STA, 16 April 2019 - Prime Minister Marjan Šarec called for a European Commission that would consistently implement the rule of law and respect small member states as he gave an interview for Politico. His vote for the next European Commission chief will go to Margrethe Vestager (ALDE).
In the interview, Šarec took issue with the Commission president Jean-Claude Juncker for implying that small EU members did not have the same status as large countries such as France, and for not taking sides in the border dispute between Slovenia and Croatia.
Šarec suggested that the soft-handed approach could have been politically motivated since Juncker and the ruling Croatian party belonged to the same European Parliament group, the centre-right European People's Party (EPP).
He said that the Commission should have urged Croatia to respect the border decision, which was handed down in Slovenia's favour by an international arbitration panel in 2017, adding that the decision was valid no matter the surrounding controversy.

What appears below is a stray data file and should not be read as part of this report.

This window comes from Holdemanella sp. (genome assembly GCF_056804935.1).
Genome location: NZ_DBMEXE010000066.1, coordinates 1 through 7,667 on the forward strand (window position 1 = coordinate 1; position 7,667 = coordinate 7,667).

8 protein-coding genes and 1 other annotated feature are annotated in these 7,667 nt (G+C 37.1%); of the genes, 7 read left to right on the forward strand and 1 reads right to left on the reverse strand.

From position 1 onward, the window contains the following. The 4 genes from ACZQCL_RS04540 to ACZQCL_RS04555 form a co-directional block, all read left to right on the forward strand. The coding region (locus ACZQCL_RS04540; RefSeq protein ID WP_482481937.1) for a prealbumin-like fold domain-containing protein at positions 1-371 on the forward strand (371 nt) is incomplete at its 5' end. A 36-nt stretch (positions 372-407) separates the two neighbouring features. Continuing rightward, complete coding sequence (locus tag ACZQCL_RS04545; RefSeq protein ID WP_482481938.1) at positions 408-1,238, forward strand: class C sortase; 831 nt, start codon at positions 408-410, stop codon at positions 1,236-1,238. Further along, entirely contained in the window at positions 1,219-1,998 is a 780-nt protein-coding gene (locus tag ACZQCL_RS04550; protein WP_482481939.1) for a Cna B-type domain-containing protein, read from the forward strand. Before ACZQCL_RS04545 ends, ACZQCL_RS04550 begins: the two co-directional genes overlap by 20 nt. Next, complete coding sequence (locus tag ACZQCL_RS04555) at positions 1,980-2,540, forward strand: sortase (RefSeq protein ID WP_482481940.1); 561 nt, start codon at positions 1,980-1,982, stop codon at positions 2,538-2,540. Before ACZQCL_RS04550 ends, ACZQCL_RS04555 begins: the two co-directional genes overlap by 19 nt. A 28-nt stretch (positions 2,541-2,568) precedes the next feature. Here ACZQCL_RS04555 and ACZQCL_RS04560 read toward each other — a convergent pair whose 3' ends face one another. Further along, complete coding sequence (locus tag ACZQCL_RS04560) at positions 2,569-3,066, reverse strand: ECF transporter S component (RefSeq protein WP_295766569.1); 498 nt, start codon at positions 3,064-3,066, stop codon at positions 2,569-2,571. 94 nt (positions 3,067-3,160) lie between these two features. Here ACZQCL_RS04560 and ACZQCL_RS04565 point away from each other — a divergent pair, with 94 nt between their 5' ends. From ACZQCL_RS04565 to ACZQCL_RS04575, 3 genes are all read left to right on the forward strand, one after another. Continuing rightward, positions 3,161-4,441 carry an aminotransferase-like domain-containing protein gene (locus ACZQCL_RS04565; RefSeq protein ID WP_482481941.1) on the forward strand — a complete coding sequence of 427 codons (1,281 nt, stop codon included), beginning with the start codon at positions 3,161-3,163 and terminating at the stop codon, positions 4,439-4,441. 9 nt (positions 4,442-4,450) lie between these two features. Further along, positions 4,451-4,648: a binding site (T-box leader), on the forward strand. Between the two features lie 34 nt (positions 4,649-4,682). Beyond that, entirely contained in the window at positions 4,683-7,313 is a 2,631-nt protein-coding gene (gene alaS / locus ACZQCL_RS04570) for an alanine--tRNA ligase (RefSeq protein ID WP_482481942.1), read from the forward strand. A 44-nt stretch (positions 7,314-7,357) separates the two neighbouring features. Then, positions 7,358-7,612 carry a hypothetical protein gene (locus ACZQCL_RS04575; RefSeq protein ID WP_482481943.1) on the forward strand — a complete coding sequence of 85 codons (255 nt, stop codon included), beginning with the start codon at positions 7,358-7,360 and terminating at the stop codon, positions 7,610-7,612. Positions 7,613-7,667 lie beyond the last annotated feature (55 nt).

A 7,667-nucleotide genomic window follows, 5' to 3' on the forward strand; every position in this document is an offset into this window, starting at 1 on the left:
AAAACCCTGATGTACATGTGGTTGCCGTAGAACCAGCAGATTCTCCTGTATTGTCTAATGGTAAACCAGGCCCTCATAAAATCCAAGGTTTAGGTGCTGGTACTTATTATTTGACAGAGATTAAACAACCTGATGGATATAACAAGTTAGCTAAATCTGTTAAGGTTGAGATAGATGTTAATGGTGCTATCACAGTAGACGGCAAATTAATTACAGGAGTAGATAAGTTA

"We need a European Commission which will obey the rule of law ... we need a Commission which will be less political," said Šarec, pointing out that Vestager, his choice for the next Commission chief, had a "common sense" vision for the EU.
Hailing from Denmark, Vestager also has more understanding for small member states, according to Šarec. Both of them belong to the ALDE alliance of European liberal parties, with the competition commissioner being considered the party's top candidate for the Commission presidency.
He also called for an EU which would be faster at making decisions and expressed his disapproval of the Spitzenkandidat process, describing it as "not legal" and "not democratic".
Commenting on European Parliament President Antonio Tajani's recent controversial remarks, which implied Italy's territorial claims on parts of Slovenia and Croatia, Šarec called them an outrageous example of WWII revisionism and declared Tajani unfit for his office.
He urged taking measures that the next European Parliament president would not be someone who advocated such problematic statements and views.
Politico also addressed Šarec's stand-up past, pointing out that a number of former comedians have started performing in the EU political arena in recent years.
The Slovenian prime minister welcomed this trend, saying that some characteristics were useful in both worlds, including being observant, brave and a quick learner, as well as a performer skilled at reading people.